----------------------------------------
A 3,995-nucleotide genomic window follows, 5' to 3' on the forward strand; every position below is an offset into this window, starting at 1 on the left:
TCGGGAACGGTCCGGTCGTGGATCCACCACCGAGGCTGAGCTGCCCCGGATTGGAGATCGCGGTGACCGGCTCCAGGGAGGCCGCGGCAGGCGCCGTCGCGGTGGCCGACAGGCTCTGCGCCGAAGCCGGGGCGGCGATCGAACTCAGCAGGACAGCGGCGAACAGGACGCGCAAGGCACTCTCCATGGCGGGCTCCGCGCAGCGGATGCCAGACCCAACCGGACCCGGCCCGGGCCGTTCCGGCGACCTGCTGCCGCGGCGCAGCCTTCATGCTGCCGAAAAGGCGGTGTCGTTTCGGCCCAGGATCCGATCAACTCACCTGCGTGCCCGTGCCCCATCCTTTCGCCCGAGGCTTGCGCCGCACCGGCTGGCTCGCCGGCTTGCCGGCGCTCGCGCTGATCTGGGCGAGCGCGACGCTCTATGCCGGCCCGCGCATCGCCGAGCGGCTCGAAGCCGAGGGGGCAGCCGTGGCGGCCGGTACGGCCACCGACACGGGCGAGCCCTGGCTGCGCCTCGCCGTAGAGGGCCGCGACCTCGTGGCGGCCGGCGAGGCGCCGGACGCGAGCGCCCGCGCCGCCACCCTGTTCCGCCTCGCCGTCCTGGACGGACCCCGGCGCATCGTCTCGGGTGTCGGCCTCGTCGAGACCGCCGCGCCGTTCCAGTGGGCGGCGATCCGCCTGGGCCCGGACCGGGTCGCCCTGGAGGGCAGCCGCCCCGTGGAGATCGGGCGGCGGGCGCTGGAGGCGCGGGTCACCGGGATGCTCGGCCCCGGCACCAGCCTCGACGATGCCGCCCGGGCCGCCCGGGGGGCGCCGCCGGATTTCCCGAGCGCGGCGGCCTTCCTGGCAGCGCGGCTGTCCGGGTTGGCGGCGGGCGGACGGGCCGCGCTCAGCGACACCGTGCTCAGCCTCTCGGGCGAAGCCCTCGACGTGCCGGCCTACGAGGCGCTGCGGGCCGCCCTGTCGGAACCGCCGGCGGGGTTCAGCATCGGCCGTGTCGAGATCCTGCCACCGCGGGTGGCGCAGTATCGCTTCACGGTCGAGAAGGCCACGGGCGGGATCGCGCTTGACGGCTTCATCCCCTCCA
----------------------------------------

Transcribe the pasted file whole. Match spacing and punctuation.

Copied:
A 3,995-nucleotide genomic window follows, 5' to 3' on the forward strand; every position below is an offset into this window, starting at 1 on the left:
TCGGGAACGGTCCGGTCGTGGATCCACCACCGAGGCTGAGCTGCCCCGGATTGGAGATCGCGGTGACCGGCTCCAGGGAGGCCGCGGCAGGCGCCGTCGCGGTGGCCGACAGGCTCTGCGCCGAAGCCGGGGCGGCGATCGAACTCAGCAGGACAGCGGCGAACAGGACGCGCAAGGCACTCTCCATGGCGGGCTCCGCGCAGCGGATGCCAGACCCAACCGGACCCGGCCCGGGCCGTTCCGGCGACCTGCTGCCGCGGCGCAGCCTTCATGCTGCCGAAAAGGCGGTGTCGTTTCGGCCCAGGATCCGATCAACTCACCTGCGTGCCCGTGCCCCATCCTTTCGCCCGAGGCTTGCGCCGCACCGGCTGGCTCGCCGGCTTGCCGGCGCTCGCGCTGATCTGGGCGAGCGCGACGCTCTATGCCGGCCCGCGCATCGCCGAGCGGCTCGAAGCCGAGGGGGCAGCCGTGGCGGCCGGTACGGCCACCGACACGGGCGAGCCCTGGCTGCGCCTCGCCGTAGAGGGCCGCGACCTCGTGGCGGCCGGCGAGGCGCCGGACGCGAGCGCCCGCGCCGCCACCCTGTTCCGCCTCGCCGTCCTGGACGGACCCCGGCGCATCGTCTCGGGTGTCGGCCTCGTCGAGACCGCCGCGCCGTTCCAGTGGGCGGCGATCCGCCTGGGCCCGGACCGGGTCGCCCTGGAGGGCAGCCGCCCCGTGGAGATCGGGCGGCGGGCGCTGGAGGCGCGGGTCACCGGGATGCTCGGCCCCGGCACCAGCCTCGACGATGCCGCCCGGGCCGCCCGGGGGGCGCCGCCGGATTTCCCGAGCGCGGCGGCCTTCCTGGCAGCGCGGCTGTCCGGGTTGGCGGCGGGCGGACGGGCCGCGCTCAGCGACACCGTGCTCAGCCTCTCGGGCGAAGCCCTCGACGTGCCGGCCTACGAGGCGCTGCGGGCCGCCCTGTCGGAACCGCCGGCGGGGTTCAGCATCGGCCGTGTCGAGATCCTGCCACCGCGGGTGGCGCAGTATCGCTTCACGGTCGAGAAGGCCACGGGCGGGATCGCGCTTGACGGCTTCATCCCCTCCA